When there is oil pressure above 5psi, the switch sender is on/closed, grounded, so that ground passes thru the cluster's resistor and oil gauge gets a "partial" fixed ground, and gauge shows 1/3 to 1/2, depends on vehicle voltage 13.5 to 14.5volts

The PS60 is also a resistor, but resistance changes with oil pressure, low pressure is high resistance, higher pressure lower resistance, like a volume control or light dimmer
If used in line with clusters resistor the gauge needle most likely would stay on 0 since the Ground resistance would be too high to get any movement
If you REVed the engine to get higher oil pressure, so PS60's resistance value dropped, you "might" see some movement of the needle, but under normal operation it would just stay at 0

When Ford switched to the oil pressure switch in the late 1980s it was to stop the silly customer complaints of low oil pressure, and it worked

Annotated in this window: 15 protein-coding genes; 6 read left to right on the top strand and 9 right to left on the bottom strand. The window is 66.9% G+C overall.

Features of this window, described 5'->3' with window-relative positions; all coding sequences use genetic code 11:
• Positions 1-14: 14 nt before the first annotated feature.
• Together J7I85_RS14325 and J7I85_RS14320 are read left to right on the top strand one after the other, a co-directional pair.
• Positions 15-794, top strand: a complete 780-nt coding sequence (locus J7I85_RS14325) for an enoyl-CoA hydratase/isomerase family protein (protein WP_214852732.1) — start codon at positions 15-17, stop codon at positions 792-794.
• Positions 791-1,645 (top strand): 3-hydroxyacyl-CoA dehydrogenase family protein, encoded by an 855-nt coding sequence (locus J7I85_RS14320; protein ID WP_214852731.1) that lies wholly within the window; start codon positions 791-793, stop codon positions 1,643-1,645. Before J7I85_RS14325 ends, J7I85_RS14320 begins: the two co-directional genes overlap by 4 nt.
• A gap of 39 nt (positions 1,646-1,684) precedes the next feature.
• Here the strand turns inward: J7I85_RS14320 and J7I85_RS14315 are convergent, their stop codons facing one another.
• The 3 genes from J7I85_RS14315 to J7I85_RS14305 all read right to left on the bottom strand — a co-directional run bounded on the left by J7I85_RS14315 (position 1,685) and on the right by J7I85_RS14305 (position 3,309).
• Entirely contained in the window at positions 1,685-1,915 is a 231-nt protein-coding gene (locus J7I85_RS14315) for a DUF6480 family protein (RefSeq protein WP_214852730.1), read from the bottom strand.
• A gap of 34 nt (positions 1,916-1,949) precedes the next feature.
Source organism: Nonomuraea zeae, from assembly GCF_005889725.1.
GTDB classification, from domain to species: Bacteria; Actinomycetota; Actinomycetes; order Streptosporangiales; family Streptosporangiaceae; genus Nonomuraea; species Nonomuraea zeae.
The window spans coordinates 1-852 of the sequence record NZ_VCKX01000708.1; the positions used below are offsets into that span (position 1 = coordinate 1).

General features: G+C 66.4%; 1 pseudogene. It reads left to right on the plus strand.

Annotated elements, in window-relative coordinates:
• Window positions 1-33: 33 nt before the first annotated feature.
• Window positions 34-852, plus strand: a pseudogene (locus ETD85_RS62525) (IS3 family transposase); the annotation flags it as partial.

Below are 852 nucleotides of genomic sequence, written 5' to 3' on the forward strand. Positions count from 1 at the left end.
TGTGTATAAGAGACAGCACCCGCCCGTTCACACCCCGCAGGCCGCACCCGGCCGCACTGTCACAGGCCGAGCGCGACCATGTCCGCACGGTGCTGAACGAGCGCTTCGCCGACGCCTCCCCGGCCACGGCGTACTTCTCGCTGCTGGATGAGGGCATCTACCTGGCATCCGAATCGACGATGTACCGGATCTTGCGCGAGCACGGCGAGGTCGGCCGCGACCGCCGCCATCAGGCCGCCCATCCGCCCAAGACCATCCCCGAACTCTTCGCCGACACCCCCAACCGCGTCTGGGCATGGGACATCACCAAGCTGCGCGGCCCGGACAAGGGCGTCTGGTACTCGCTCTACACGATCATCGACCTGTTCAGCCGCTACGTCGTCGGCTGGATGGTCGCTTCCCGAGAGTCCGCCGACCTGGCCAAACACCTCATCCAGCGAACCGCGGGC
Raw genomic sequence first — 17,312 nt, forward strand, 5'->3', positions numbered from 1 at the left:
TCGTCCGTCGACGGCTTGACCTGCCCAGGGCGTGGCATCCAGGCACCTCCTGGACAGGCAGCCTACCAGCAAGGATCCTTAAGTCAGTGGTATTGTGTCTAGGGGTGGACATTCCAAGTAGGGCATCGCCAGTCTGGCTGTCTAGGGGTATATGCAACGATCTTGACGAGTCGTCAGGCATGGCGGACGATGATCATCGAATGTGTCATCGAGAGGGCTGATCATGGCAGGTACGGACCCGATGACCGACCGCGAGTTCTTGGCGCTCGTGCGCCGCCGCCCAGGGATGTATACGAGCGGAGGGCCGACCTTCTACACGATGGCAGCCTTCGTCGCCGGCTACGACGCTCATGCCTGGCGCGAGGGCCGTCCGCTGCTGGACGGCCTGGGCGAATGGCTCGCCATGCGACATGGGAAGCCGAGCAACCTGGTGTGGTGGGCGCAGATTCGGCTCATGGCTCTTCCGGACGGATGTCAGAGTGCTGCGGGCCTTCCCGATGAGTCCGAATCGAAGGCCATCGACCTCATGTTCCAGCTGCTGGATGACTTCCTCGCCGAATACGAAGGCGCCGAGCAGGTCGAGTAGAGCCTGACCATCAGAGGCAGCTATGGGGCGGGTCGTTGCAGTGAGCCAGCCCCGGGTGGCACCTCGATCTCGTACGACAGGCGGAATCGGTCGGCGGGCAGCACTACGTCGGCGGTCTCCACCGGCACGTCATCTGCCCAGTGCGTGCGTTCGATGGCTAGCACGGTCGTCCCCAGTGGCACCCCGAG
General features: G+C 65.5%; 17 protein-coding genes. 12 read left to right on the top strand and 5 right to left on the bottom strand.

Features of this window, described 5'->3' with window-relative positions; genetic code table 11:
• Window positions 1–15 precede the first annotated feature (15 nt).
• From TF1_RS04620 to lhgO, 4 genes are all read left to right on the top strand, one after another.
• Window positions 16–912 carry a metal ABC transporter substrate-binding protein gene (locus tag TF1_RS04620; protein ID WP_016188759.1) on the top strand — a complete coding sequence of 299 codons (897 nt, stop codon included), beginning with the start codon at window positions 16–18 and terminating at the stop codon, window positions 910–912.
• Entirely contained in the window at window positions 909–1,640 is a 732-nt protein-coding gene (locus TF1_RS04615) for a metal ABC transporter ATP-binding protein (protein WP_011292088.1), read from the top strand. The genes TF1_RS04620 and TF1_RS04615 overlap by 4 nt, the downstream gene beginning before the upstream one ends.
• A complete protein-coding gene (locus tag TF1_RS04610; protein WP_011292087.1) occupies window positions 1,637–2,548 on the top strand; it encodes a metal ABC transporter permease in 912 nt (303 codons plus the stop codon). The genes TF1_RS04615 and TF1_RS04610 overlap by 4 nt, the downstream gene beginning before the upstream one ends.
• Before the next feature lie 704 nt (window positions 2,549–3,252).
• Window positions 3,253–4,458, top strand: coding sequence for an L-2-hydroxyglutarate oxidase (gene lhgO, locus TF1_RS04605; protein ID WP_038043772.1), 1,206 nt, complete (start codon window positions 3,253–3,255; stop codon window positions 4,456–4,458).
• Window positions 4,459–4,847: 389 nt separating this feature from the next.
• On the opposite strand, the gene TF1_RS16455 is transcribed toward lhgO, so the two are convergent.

So after 6+ years they decided to stick with the switch(on/off) setup
And it was my understanding that in 1995, when the clusters were redesigned, the newer oil pressure gauges had an internal resistor, so no external resistor was used, so no way to "jumper it"
1995 was an oddball year for clusters, different than 1994 and 1996, so it may or may not have the external resistor, I don't think 1996 and up had it


Oil pressure is the oil the engine CAN NOT USE at that moment
You are seeing the pressure in the main oil passage as it builds up because the bearings and valve train can not use it, its BACK PRESSURE
Engines need a minimum of 5psi back pressure to over come gravity to keep valve train lubed, under 3psi you will usually start to hear "ticking" from valve train
Ford's pressure switch is set at 5.5psi, +/- 0.5psi
At higher RPMs more bearing cooling is needed so a higher back pressure is good, above 30psi is fine, anything more is just for "show", lol